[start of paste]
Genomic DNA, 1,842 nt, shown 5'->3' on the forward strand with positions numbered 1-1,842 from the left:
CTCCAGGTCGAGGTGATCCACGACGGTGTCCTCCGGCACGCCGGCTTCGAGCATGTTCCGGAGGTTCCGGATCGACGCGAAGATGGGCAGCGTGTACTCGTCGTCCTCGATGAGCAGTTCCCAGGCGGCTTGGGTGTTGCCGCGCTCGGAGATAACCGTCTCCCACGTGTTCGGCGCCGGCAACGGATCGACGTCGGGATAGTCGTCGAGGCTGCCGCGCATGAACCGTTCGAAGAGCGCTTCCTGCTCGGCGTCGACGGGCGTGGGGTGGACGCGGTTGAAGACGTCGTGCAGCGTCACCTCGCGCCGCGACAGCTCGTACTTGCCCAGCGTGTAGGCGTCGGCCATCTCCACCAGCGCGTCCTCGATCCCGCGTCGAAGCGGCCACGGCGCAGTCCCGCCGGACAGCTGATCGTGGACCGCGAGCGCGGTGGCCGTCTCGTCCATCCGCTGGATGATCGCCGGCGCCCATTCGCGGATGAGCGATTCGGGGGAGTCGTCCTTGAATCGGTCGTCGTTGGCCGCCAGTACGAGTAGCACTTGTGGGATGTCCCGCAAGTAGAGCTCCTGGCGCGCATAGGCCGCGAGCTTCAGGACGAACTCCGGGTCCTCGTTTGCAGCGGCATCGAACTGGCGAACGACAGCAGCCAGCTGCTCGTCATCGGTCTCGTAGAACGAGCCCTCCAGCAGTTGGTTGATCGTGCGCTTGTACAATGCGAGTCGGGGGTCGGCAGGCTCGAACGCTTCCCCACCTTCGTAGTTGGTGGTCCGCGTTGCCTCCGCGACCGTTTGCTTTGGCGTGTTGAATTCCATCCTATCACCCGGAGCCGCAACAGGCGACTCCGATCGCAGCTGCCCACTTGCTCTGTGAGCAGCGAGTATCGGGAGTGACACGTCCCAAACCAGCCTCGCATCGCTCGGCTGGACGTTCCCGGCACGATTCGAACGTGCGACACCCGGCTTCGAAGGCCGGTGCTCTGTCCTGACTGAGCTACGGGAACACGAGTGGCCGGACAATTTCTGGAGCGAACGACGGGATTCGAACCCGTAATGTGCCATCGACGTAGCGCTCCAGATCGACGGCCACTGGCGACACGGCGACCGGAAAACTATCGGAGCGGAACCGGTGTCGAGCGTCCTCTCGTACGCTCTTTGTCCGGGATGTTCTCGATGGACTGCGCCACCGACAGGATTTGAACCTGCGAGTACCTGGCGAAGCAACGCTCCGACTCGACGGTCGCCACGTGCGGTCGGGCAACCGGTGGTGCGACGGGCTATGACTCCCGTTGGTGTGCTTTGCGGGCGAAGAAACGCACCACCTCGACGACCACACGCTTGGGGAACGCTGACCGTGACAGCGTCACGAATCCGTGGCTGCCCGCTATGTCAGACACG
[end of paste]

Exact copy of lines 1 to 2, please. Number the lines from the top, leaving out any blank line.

Genomic DNA, 1,842 nt, shown 5'->3' on the forward strand with positions numbered 1-1,842 from the left:
CTCCAGGTCGAGGTGATCCACGACGGTGTCCTCCGGCACGCCGGCTTCGAGCATGTTCCGGAGGTTCCGGATCGACGCGAAGATGGGCAGCGTGTACTCGTCGTCCTCGATGAGCAGTTCCCAGGCGGCTTGGGTGTTGCCGCGCTCGGAGATAACCGTCTCCCACGTGTTCGGCGCCGGCAACGGATCGACGTCGGGATAGTCGTCGAGGCTGCCGCGCATGAACCGTTCGAAGAGCGCTTCCTGCTCGGCGTCGACGGGCGTGGGGTGGACGCGGTTGAAGACGTCGTGCAGCGTCACCTCGCGCCGCGACAGCTCGTACTTGCCCAGCGTGTAGGCGTCGGCCATCTCCACCAGCGCGTCCTCGATCCCGCGTCGAAGCGGCCACGGCGCAGTCCCGCCGGACAGCTGATCGTGGACCGCGAGCGCGGTGGCCGTCTCGTCCATCCGCTGGATGATCGCCGGCGCCCATTCGCGGATGAGCGATTCGGGGGAGTCGTCCTTGAATCGGTCGTCGTTGGCCGCCAGTACGAGTAGCACTTGTGGGATGTCCCGCAAGTAGAGCTCCTGGCGCGCATAGGCCGCGAGCTTCAGGACGAACTCCGGGTCCTCGTTTGCAGCGGCATCGAACTGGCGAACGACAGCAGCCAGCTGCTCGTCATCGGTCTCGTAGAACGAGCCCTCCAGCAGTTGGTTGATCGTGCGCTTGTACAATGCGAGTCGGGGGTCGGCAGGCTCGAACGCTTCCCCACCTTCGTAGTTGGTGGTCCGCGTTGCCTCCGCGACCGTTTGCTTTGGCGTGTTGAATTCCATCCTATCACCCGGAGCCGCAACAGGCGACTCCGATCGCAGCTGCCCACTTGCTCTGTGAGCAGCGAGTATCGGGAGTGACACGTCCCAAACCAGCCTCGCATCGCTCGGCTGGACGTTCCCGGCACGATTCGAACGTGCGACACCCGGCTTCGAAGGCCGGTGCTCTGTCCTGACTGAGCTACGGGAACACGAGTGGCCGGACAATTTCTGGAGCGAACGACGGGATTCGAACCCGTAATGTGCCATCGACGTAGCGCTCCAGATCGACGGCCACTGGCGACACGGCGACCGGAAAACTATCGGAGCGGAACCGGTGTCGAGCGTCCTCTCGTACGCTCTTTGTCCGGGATGTTCTCGATGGACTGCGCCACCGACAGGATTTGAACCTGCGAGTACCTGGCGAAGCAACGCTCCGACTCGACGGTCGCCACGTGCGGTCGGGCAACCGGTGGTGCGACGGGCTATGACTCCCGTTGGTGTGCTTTGCGGGCGAAGAAACGCACCACCTCGACGACCACACGCTTGGGGAACGCTGACCGTGACAGCGTCACGAATCCGTGGCTGCCCGCTATGTCAGACACG